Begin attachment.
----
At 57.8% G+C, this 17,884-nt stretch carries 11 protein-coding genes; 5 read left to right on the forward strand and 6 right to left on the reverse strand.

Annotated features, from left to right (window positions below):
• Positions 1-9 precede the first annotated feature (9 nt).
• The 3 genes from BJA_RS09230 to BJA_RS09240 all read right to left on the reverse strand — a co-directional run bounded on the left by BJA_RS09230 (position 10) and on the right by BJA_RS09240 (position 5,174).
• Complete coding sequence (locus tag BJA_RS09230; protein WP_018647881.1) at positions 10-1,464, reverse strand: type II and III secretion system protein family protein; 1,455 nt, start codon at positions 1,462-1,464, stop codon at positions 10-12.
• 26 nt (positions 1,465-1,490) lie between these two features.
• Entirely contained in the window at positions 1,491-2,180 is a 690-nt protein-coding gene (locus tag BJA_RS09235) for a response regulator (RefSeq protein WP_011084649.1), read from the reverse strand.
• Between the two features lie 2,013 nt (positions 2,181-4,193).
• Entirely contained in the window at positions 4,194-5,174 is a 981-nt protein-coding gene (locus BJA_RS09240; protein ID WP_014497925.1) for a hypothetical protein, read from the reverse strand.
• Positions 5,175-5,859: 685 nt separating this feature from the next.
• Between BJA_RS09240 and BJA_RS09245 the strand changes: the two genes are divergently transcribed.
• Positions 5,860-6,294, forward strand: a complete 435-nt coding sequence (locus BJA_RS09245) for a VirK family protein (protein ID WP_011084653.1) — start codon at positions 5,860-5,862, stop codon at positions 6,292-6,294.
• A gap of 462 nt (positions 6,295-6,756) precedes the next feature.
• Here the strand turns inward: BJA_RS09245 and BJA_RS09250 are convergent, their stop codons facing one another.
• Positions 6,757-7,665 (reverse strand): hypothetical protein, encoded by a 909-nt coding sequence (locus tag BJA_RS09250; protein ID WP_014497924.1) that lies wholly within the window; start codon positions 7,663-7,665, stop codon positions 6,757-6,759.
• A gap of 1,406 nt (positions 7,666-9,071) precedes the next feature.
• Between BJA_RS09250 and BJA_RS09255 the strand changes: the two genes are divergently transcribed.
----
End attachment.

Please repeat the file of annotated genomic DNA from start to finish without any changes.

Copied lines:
At 57.8% G+C, this 17,884-nt stretch carries 11 protein-coding genes; 5 read left to right on the forward strand and 6 right to left on the reverse strand.

Annotated features, from left to right (window positions below):
• Positions 1-9 precede the first annotated feature (9 nt).
• The 3 genes from BJA_RS09230 to BJA_RS09240 all read right to left on the reverse strand — a co-directional run bounded on the left by BJA_RS09230 (position 10) and on the right by BJA_RS09240 (position 5,174).
• Complete coding sequence (locus tag BJA_RS09230; protein WP_018647881.1) at positions 10-1,464, reverse strand: type II and III secretion system protein family protein; 1,455 nt, start codon at positions 1,462-1,464, stop codon at positions 10-12.
• 26 nt (positions 1,465-1,490) lie between these two features.
• Entirely contained in the window at positions 1,491-2,180 is a 690-nt protein-coding gene (locus tag BJA_RS09235) for a response regulator (RefSeq protein WP_011084649.1), read from the reverse strand.
• Between the two features lie 2,013 nt (positions 2,181-4,193).
• Entirely contained in the window at positions 4,194-5,174 is a 981-nt protein-coding gene (locus BJA_RS09240; protein ID WP_014497925.1) for a hypothetical protein, read from the reverse strand.
• Positions 5,175-5,859: 685 nt separating this feature from the next.
• Between BJA_RS09240 and BJA_RS09245 the strand changes: the two genes are divergently transcribed.
• Positions 5,860-6,294, forward strand: a complete 435-nt coding sequence (locus BJA_RS09245) for a VirK family protein (protein ID WP_011084653.1) — start codon at positions 5,860-5,862, stop codon at positions 6,292-6,294.
• A gap of 462 nt (positions 6,295-6,756) precedes the next feature.
• Here the strand turns inward: BJA_RS09245 and BJA_RS09250 are convergent, their stop codons facing one another.
• Positions 6,757-7,665 (reverse strand): hypothetical protein, encoded by a 909-nt coding sequence (locus tag BJA_RS09250; protein ID WP_014497924.1) that lies wholly within the window; start codon positions 7,663-7,665, stop codon positions 6,757-6,759.
• A gap of 1,406 nt (positions 7,666-9,071) precedes the next feature.
• Between BJA_RS09250 and BJA_RS09255 the strand changes: the two genes are divergently transcribed.